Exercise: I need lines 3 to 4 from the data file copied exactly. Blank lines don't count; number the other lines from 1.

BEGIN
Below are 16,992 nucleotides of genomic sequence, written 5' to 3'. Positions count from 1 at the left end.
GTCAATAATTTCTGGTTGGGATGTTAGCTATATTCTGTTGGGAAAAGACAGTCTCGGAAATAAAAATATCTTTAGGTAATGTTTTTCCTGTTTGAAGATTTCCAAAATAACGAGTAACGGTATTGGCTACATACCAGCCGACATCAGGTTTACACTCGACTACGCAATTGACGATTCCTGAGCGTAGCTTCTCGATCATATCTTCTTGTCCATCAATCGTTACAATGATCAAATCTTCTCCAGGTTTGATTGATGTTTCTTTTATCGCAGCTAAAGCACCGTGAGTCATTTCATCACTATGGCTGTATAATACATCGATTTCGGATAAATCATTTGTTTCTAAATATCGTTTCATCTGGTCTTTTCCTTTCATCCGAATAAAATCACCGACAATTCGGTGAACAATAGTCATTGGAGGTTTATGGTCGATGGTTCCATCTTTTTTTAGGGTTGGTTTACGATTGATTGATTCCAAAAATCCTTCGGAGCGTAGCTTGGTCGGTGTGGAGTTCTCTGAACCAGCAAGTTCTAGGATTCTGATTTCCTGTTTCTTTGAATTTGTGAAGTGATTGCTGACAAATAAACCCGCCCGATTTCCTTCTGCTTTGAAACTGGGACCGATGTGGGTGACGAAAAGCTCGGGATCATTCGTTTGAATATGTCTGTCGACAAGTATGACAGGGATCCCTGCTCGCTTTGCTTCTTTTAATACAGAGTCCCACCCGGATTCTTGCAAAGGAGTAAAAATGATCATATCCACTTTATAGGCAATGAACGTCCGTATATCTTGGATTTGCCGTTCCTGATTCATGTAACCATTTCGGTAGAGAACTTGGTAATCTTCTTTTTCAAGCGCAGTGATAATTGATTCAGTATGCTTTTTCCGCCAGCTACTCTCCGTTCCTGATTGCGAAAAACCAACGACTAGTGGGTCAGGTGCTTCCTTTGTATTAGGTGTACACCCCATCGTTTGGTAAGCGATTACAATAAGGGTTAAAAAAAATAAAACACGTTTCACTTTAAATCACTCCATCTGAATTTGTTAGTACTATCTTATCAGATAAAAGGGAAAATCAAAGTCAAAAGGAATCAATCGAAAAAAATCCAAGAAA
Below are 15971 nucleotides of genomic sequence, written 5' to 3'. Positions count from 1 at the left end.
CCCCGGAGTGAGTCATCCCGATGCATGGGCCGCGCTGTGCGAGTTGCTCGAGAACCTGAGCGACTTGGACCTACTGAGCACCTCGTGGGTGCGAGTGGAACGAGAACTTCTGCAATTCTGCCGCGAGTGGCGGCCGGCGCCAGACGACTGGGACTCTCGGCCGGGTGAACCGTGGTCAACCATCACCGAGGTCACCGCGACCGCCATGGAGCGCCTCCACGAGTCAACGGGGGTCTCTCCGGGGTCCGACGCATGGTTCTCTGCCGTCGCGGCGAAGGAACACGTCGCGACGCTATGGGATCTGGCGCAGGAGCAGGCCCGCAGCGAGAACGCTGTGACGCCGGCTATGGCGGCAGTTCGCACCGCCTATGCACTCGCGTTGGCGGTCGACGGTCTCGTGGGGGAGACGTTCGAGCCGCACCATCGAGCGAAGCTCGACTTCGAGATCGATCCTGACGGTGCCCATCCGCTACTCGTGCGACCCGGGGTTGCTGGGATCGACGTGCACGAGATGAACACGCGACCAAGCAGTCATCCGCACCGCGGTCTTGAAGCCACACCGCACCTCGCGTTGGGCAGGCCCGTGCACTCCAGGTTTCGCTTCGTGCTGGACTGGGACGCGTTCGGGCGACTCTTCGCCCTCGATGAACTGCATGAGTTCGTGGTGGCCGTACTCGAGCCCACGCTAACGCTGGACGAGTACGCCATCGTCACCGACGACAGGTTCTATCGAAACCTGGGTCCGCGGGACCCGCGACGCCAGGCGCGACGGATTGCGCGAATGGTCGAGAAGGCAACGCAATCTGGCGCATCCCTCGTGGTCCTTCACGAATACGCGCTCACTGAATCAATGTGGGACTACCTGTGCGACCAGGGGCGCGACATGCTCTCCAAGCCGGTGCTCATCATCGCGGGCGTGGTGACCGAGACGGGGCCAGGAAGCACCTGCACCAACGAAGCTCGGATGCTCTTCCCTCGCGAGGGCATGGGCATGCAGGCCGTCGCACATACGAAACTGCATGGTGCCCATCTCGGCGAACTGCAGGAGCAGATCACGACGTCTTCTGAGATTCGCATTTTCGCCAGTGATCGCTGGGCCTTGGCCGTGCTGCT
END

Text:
Below are 15971 nucleotides of genomic sequence, written 5' to 3'. Positions count from 1 at the left end.
CCCCGGAGTGAGTCATCCCGATGCATGGGCCGCGCTGTGCGAGTTGCTCGAGAACCTGAGCGACTTGGACCTACTGAGCACCTCGTGGGTGCGAGTGGAACGAGAACTTCTGCAATTCTGCCGCGAGTGGCGGCCGGCGCCAGACGACTGGGACTCTCGGCCGGGTGAACCGTGGTCAACCATCACCGAGGTCACCGCGACCGCCATGGAGCGCCTCCACGAGTCAACGGGGGTCTCTCCGGGGTCCGACGCATGGTTCTCTGCCGTCGCGGCGAAGGAACACGTCGCGACGCTATGGGATCTGGCGCAGGAGCAGGCCCGCAGCGAGAACGCTGTGACGCCGGCTATGGCGGCAGTTCGCACCGCCTATGCACTCGCGTTGGCGGTCGACGGTCTCGTGGGGGAGACGTTCGAGCCGCACCATCGAGCGAAGCTCGACTTCGAGATCGATCCTGACGGTGCCCATCCGCTACTCGTGCGACCCGGGGTTGCTGGGATCGACGTGCACGAGATGAACACGCGACCAAGCAGTCATCCGCACCGCGGTCTTGAAGCCACACCGCACCTCGCGTTGGGCAGGCCCGTGCACTCCAGGTTTCGCTTCGTGCTGGACTGGGACGCGTTCGGGCGACTCTTCGCCCTCGATGAACTGCATGAGTTCGTGGTGGCCGTACTCGAGCCCACGCTAACGCTGGACGAGTACGCCATCGTCACCGACGACAGGTTCTATCGAAACCTGGGTCCGCGGGACCCGCGACGCCAGGCGCGACGGATTGCGCGAATGGTCGAGAAGGCAACGCAATCTGGCGCATCCCTCGTGGTCCTTCACGAATACGCGCTCACTGAATCAATGTGGGACTACCTGTGCGACCAGGGGCGCGACATGCTCTCCAAGCCGGTGCTCATCATCGCGGGCGTGGTGACCGAGACGGGGCCAGGAAGCACCTGCACCAACGAAGCTCGGATGCTCTTCCCTCGCGAGGGCATGGGCATGCAGGCCGTCGCACATACGAAACTGCATGGTGCCCATCTCGGCGAACTGCAGGAGCAGATCACGACGTCTTCTGAGATTCGCATTTTCGCCAGTGATCGCTGGGCCTTGGCCGTGCTGCT